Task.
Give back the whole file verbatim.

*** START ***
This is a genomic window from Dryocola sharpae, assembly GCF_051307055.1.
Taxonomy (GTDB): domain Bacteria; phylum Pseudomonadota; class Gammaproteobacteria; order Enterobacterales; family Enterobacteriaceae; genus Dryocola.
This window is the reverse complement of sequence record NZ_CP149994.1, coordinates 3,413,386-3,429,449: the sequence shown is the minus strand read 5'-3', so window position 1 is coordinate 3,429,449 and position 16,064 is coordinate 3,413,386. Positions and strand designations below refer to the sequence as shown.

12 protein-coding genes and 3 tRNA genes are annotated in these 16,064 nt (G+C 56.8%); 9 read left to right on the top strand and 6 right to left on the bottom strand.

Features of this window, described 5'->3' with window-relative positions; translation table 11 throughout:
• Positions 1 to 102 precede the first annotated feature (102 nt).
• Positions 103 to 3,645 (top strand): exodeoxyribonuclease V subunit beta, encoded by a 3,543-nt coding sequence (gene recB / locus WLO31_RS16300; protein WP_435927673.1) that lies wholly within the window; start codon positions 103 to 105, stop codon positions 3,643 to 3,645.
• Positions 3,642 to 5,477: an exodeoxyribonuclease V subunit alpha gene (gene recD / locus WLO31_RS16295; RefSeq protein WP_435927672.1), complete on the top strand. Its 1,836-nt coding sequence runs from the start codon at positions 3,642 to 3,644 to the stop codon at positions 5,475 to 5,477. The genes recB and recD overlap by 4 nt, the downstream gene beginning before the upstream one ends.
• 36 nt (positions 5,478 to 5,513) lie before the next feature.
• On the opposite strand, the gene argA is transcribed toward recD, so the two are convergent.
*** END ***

This is a genomic window from Dryocola sharpae, assembly GCF_051307055.1.
Taxonomy (GTDB): domain Bacteria; phylum Pseudomonadota; class Gammaproteobacteria; order Enterobacterales; family Enterobacteriaceae; genus Dryocola.
This window is the reverse complement of sequence record NZ_CP149994.1, coordinates 3,413,386-3,429,449: the sequence shown is the minus strand read 5'-3', so window position 1 is coordinate 3,429,449 and position 16,064 is coordinate 3,413,386. Positions and strand designations below refer to the sequence as shown.

12 protein-coding genes and 3 tRNA genes are annotated in these 16,064 nt (G+C 56.8%); 9 read left to right on the top strand and 6 right to left on the bottom strand.

Features of this window, described 5'->3' with window-relative positions; translation table 11 throughout:
• Positions 1 to 102 precede the first annotated feature (102 nt).
• Positions 103 to 3,645 (top strand): exodeoxyribonuclease V subunit beta, encoded by a 3,543-nt coding sequence (gene recB / locus WLO31_RS16300; protein WP_435927673.1) that lies wholly within the window; start codon positions 103 to 105, stop codon positions 3,643 to 3,645.
• Positions 3,642 to 5,477: an exodeoxyribonuclease V subunit alpha gene (gene recD / locus WLO31_RS16295; RefSeq protein WP_435927672.1), complete on the top strand. Its 1,836-nt coding sequence runs from the start codon at positions 3,642 to 3,644 to the stop codon at positions 5,475 to 5,477. The genes recB and recD overlap by 4 nt, the downstream gene beginning before the upstream one ends.
• 36 nt (positions 5,478 to 5,513) lie before the next feature.
• On the opposite strand, the gene argA is transcribed toward recD, so the two are convergent.